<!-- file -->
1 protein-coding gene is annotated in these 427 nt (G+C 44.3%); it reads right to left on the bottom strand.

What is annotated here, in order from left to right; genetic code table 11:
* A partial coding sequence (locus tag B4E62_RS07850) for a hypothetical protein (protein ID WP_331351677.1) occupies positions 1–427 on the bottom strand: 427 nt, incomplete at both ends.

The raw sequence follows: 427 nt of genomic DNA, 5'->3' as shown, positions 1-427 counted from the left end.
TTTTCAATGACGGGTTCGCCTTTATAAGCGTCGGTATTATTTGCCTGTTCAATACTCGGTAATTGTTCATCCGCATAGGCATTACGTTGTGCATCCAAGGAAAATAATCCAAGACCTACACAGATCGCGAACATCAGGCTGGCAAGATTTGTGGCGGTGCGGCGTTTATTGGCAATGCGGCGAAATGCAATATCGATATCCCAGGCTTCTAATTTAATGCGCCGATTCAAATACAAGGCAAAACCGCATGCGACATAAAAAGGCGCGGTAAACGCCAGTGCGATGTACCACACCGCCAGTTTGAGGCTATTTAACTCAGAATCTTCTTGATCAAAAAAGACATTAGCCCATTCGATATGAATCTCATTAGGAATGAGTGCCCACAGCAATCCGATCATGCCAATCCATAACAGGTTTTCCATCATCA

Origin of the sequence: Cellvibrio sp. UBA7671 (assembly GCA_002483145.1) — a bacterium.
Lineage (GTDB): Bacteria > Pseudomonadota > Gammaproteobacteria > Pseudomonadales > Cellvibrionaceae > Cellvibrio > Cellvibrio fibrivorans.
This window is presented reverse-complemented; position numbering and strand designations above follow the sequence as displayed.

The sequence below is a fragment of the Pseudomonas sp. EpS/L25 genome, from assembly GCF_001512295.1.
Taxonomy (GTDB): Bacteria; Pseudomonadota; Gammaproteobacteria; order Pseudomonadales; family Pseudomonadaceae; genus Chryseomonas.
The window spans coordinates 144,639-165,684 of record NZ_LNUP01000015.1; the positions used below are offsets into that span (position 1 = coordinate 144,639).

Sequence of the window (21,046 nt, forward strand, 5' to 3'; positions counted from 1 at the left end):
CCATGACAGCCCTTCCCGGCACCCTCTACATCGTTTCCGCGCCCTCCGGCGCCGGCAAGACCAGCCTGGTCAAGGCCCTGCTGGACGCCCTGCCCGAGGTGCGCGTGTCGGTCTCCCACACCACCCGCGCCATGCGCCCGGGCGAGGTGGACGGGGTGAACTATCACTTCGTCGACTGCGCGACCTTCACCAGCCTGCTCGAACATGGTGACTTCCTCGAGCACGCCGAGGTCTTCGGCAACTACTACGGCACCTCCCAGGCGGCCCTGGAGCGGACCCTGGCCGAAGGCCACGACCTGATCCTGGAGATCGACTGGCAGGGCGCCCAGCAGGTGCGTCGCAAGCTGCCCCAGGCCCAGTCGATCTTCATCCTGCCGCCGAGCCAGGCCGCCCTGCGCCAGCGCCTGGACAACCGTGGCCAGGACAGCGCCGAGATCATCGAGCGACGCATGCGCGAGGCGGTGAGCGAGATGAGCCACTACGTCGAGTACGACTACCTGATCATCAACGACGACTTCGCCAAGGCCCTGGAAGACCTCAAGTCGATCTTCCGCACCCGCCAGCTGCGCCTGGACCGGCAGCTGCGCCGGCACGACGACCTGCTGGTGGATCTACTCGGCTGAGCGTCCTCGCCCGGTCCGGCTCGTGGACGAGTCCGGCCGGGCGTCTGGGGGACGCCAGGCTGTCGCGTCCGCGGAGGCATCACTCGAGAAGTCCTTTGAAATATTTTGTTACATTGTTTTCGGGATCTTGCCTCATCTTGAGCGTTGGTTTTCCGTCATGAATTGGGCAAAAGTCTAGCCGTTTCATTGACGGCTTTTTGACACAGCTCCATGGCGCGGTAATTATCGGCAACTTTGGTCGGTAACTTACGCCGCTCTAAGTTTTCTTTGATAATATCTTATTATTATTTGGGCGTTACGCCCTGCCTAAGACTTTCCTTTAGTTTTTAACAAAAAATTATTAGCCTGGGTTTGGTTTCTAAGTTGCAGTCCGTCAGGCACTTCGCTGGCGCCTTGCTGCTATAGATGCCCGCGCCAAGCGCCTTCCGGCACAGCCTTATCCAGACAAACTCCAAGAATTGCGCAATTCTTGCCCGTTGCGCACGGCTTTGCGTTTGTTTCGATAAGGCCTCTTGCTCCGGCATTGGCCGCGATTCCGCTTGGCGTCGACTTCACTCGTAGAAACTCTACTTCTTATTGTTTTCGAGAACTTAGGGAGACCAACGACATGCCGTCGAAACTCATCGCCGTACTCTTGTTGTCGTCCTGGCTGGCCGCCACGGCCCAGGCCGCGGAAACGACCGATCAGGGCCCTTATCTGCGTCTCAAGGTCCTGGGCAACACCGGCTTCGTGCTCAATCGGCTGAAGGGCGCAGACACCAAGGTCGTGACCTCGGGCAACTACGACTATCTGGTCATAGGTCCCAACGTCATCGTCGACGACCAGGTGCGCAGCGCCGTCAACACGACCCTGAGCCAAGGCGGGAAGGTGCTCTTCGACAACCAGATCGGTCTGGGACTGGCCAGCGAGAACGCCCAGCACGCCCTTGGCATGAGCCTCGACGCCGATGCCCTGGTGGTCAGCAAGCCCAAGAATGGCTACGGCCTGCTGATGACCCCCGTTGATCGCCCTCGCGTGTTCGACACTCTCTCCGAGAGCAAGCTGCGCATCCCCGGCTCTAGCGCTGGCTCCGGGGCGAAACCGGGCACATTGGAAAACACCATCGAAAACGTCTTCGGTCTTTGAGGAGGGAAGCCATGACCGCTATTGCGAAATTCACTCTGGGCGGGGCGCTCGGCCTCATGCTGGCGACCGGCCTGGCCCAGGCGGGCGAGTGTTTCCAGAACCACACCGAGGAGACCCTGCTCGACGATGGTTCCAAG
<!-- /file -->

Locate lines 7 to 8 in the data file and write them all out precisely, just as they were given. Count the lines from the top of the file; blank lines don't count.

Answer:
Lineage (GTDB): Bacteria > Pseudomonadota > Gammaproteobacteria > Pseudomonadales > Cellvibrionaceae > Cellvibrio > Cellvibrio fibrivorans.
This window is presented reverse-complemented; position numbering and strand designations above follow the sequence as displayed.